A Vertical Update
Who said you can’t go home again? HKS, Inc., designed the original Albert B. and Margaret M. Alkek Hospital at The University of Texas MD Anderson Cancer Center in Houston in the mid-1990s, working with Walter P Moore (as well as associate architects Lockwood Andrews and Newnam).
Seventeen years later, HKS returned—with Walter P Moore as well as McCarthy Building Companies, Inc.—to design and build a 500,000-square-foot addition of 12 floors atop an existing hospital. Multiple design, construction, and engineering challenges awaited the team—everything from updates in medical delivery to matching the exterior façade to construction noise and vibration.
In the almost 20-year span, changes in clinical practice provided opportunities to incorporate modifications in the patient tower design.
Norman Morgan, principal-in-charge with HKS, who served as healthcare planner on the original project, notes, “On the patient and family side, MD Anderson’s goals were to maximize the number of patient rooms per floor using current industry and best practice standards, improve wayfinding for families and visitors, and add family spaces and amenities on the floor.” Since the ‘90s, patient room standards have increased significantly. The typical 185-square-foot patient room has increased to 225 square feet.
“To increase the square footage in each of the patient rooms, the originally designed inset building corners were filled in,” Morgan says. “In addition, 50,000 square feet of additional space was provided through a super column structure. This innovative design allowed the client to add four more patient rooms per floor. It also permitted each patient room to increase in size to incorporate dedicated family zones—with pull-out sleeping accommodations and a television—as well as specific caregiver areas.”
The floor configuration is also noted for improving wayfinding. “When stepping off of the elevator, a direct line of sight is provided to the reception desk. Included are more family waiting areas, consultation rooms, decentralized charting stations, and team meeting rooms, as well as 12 publically accessible hand-washing sinks on each floor,” Morgan says.
MD Anderson’s project challenges also included decentralizing nurses’ stations, improving staff and patient circulation, and streamlining support areas within the new addition.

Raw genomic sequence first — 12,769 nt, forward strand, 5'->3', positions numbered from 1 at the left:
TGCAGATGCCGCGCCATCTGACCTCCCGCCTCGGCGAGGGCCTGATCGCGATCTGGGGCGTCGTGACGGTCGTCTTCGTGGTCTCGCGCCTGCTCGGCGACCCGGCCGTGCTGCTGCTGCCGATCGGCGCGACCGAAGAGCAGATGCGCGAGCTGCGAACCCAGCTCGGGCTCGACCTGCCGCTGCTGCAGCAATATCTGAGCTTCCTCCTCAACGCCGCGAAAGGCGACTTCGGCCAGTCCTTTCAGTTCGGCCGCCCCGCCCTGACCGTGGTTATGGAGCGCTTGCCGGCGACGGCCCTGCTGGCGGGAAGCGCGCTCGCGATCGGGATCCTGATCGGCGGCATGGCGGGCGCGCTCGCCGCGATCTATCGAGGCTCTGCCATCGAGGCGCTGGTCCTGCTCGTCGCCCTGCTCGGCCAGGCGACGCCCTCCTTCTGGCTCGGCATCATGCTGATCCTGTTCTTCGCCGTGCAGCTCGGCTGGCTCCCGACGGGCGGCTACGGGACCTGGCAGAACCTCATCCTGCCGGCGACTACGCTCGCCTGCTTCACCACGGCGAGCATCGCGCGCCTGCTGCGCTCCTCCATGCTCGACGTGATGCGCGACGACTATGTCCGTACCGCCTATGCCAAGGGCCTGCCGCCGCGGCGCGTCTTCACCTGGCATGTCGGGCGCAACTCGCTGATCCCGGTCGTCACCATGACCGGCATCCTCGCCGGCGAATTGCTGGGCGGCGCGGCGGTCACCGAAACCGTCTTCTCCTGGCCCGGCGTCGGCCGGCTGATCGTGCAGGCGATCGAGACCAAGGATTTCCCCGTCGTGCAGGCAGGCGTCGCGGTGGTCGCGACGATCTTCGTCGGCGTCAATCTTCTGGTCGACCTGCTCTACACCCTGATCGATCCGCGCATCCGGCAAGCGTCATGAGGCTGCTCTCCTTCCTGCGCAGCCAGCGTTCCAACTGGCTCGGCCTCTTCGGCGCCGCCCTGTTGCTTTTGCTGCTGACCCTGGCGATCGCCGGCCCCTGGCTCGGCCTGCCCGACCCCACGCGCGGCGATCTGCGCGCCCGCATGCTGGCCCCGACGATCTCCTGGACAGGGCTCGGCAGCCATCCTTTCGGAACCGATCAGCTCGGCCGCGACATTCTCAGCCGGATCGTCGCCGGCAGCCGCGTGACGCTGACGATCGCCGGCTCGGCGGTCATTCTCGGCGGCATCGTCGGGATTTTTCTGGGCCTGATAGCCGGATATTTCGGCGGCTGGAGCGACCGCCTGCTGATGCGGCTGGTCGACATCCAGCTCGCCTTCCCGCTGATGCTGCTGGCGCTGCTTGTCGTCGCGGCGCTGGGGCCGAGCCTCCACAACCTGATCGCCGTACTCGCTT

Studies show caregivers who have direct visibility of patients often are able to identify problems before they register on monitoring equipment. “Instead of charting patient care at two main nurses’ stations per unit, the addition incorporates decentralized, room-side nurse substations to draw the nurse closer to the patient, and lower the risk of interruptions and medical errors,” Morgan says.
“Specialized pass-throughs at nurses’ substations are provided for clean and soiled linen, and biohazard waste,” says Michael Ufer, interior designer with HKS. “This reduces the need for nurses at the bedside to travel back and forth to the clean supply, medication rooms, and soiled utility rooms.”
Placement of outboard toilets in patient rooms is a key factor in increasing patient visibility from the nurses’ station. “While this provided increased observation and speed to assess the patients, privacy was still an issue,” Ufer says. “As a result, the windows are designed to minimize casual view into the room by lowering the window used only by nurses sitting at the nurses’ substations, and supplying integral blinds and cubicle curtains inside the room.”
In addition, the new design relocates the stairs to the building core, providing additional unit support space. The family waiting areas also were brought into the new elevator lobby to provide necessary support functions closer to the patients and staff. Staff locker rooms with adjacent shower rooms and large conference rooms are provided in a centralized location for floor use and quick access from the service and staff elevators.
Finding a lighter exterior façade material that was an exact match to the existing exterior façade posed an interesting design dilemma.
Glass fiber reinforced concrete (GFRC) was the answer, according to Morgan. “GFRC, a precast system, creates a 1-to-1.5-inch-thick façade, versus the traditionally 7-to-9-inch precast concrete system, allowing less weight to be attached to the vertical structure. This allowed us to add two more floors to the building,” he says.
In addition, the façade wasn’t easy to match after 20 years of wear and tear. “To complement the existing precast concrete, several GFRC materials were studied at the factory, Morgan says. “Once we had two to three selections, large mockup panels were hoisted by crane next to the existing structure to select the best match.”